14/04/2009 | by Oceangybe
Aqua-blue waves greeted us on arrival. Plenty of close-outs, but no complaints.
Thought we’d give a quick update of what we’ve been up to since dropping the anchor in Porto Santo Antonio 7 days ago. Usual Khulula goes conspicuously dark once we’ve reach a port, especially when there are waves near by. Well, you’ll be happy to know that we’ve found some of said trans-ocean energy transfer features located on the beaches of Noronha. For the surfers out there, the waves here err on the side of as ‘straight hander close-outs’, but heck, after a month at sea, who’s complaining? Not us.
More importantly though we’ve met with a few of the local marine biologists and researchers on the island and learned a whole bunch about the different projects going on here. Firstly the TAMAR project, Brazil’s turtle conservation group, has an active station here. Last night we attended a presentation given by Luciana Brondizio on the 5 species of turtles that are native to Brazil. We learned that they have tracked turtle’s migration routes from the coast of Brazil to Africa, the Caribbean, Europe all the way to Australia. This explains our encounter with the turtle on the passage here from St. Helena!Turtle tagging moment with crew from TAMAR, who track them all around the world.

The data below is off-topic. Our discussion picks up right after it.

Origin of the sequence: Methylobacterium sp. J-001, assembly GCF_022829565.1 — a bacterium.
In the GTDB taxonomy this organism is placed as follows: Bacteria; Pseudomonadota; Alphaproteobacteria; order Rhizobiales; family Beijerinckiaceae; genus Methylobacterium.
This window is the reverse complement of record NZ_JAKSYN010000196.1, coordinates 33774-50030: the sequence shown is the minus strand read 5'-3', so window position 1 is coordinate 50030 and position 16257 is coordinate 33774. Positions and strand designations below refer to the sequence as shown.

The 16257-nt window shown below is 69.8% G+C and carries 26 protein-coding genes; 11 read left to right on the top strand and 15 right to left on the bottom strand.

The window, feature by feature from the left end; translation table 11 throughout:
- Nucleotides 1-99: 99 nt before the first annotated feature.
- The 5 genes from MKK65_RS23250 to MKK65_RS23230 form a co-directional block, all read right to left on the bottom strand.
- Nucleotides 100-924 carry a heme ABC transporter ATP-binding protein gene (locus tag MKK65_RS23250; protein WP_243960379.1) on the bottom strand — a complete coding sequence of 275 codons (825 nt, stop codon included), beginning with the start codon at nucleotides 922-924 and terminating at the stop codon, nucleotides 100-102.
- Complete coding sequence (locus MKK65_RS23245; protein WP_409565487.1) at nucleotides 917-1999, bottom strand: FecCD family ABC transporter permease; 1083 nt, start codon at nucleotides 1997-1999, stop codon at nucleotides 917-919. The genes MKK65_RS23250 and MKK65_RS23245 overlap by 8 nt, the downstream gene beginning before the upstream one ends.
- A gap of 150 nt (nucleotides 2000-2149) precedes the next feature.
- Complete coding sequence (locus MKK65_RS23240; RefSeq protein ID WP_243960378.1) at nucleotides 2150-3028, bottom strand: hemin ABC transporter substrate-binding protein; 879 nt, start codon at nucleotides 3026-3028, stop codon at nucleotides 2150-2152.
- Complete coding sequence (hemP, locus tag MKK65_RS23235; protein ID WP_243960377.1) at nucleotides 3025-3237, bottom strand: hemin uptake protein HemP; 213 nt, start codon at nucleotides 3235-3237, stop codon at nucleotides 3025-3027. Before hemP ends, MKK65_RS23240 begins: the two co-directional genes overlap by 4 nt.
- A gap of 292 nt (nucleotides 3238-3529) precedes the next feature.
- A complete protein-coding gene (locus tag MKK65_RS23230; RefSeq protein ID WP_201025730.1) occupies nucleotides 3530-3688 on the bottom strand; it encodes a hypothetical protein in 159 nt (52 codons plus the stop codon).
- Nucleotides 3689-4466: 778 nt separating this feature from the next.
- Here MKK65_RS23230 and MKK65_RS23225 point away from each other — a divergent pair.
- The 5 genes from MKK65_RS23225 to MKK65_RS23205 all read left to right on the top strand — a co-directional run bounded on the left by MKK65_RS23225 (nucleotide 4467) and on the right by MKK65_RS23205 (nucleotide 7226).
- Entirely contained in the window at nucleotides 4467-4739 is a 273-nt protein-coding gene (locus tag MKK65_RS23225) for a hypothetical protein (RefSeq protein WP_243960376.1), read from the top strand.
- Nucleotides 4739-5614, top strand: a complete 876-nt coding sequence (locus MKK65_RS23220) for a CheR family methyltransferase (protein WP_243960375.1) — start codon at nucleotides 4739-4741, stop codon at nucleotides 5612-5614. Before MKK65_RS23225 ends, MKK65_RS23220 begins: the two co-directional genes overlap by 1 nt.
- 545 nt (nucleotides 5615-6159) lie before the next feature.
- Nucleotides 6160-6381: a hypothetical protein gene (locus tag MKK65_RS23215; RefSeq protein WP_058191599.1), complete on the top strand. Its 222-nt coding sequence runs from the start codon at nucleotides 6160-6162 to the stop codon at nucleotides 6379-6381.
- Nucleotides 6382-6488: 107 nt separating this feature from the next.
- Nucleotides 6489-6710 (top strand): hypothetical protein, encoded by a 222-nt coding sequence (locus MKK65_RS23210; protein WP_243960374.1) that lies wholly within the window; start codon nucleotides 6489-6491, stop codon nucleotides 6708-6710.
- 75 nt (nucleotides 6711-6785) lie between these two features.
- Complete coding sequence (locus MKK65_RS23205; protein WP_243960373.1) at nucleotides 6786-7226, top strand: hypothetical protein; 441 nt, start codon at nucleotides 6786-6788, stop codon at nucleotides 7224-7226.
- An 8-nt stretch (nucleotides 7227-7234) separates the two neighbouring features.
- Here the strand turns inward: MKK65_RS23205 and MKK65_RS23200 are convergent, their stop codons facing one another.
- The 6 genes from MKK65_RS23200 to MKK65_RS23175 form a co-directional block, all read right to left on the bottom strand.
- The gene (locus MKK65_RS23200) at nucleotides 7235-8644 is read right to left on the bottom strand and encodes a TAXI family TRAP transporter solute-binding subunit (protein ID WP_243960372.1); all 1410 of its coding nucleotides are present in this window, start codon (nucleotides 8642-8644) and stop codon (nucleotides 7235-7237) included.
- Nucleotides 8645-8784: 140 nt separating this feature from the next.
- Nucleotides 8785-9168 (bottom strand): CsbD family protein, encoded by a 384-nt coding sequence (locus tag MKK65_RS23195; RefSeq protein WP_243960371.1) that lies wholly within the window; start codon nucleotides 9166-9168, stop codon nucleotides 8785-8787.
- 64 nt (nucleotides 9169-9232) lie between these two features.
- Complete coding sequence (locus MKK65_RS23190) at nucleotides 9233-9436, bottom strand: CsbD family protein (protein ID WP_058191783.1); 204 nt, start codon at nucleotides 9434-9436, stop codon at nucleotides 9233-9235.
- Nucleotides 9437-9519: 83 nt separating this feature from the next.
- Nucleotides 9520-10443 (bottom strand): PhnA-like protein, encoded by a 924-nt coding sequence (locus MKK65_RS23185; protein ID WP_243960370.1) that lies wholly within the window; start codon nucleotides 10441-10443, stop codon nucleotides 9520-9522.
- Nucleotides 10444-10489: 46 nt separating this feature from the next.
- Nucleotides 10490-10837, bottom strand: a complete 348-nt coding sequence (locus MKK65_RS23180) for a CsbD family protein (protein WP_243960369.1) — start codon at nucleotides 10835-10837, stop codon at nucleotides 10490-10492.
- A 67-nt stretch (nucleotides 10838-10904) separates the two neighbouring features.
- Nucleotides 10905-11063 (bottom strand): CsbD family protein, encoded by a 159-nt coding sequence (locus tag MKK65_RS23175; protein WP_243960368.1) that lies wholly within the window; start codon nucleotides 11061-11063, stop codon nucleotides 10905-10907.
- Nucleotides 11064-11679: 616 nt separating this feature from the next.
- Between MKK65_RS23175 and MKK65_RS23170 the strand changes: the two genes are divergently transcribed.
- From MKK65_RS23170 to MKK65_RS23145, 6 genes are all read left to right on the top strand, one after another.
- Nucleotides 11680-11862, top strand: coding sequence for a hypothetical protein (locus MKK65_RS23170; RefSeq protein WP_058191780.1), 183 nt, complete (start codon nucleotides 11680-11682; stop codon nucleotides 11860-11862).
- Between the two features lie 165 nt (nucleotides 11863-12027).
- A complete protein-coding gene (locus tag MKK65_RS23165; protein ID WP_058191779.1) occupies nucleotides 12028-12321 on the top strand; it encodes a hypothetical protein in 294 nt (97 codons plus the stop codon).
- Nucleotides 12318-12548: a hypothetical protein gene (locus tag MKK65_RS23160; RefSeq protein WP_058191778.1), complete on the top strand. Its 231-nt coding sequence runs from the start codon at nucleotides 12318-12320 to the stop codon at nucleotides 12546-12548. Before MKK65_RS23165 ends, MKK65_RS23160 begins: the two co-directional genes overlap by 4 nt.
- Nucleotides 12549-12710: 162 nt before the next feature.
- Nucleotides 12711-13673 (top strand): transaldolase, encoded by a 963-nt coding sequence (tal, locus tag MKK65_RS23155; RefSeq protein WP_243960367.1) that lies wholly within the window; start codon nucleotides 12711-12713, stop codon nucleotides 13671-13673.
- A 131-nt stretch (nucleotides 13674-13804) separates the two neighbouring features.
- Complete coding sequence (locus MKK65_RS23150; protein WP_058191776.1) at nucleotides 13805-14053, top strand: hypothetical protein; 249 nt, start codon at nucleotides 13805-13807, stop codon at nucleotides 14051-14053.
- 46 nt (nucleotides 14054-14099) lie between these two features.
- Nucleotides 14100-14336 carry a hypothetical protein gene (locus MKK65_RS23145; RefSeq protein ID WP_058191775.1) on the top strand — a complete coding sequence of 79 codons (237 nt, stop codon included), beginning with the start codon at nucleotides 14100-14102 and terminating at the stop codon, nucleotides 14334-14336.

Today we went along with a masters student from the mainland to collect water samples from the mangrove here on Noronha. Amazingly this is the only island mangrove in the South Atlantic. We had a great time wading chest-deep through the brackish water learning about the trees, crabs, frogs and other life that inhabits the ‘swamp’… until we had a run-in with tiny red biting ants. I’m a tough guy and all, but wow, that was painful. I had to make a mad dash for the ocean for relief. It was little comfort when Carol, our guide, assured me that the pain only lasted a few hours. She hikes through the mangrove everyday doing research. Now we know why she put long pants on just before we started.Mangrove mission … before the ants …
Tomorrow we’re off on a “4 hour” beach hike to one of the remotes beaches on the island. The plan is to do a study of the plastic pollution on this beach as it faces the prevailing winds and currents. Incidentally, the environmental director of the park area told us that a refrigerator washed up on this stretch of coast not long ago!
Combine that with a few more waves and some good old chilling out, and our schedule is packed!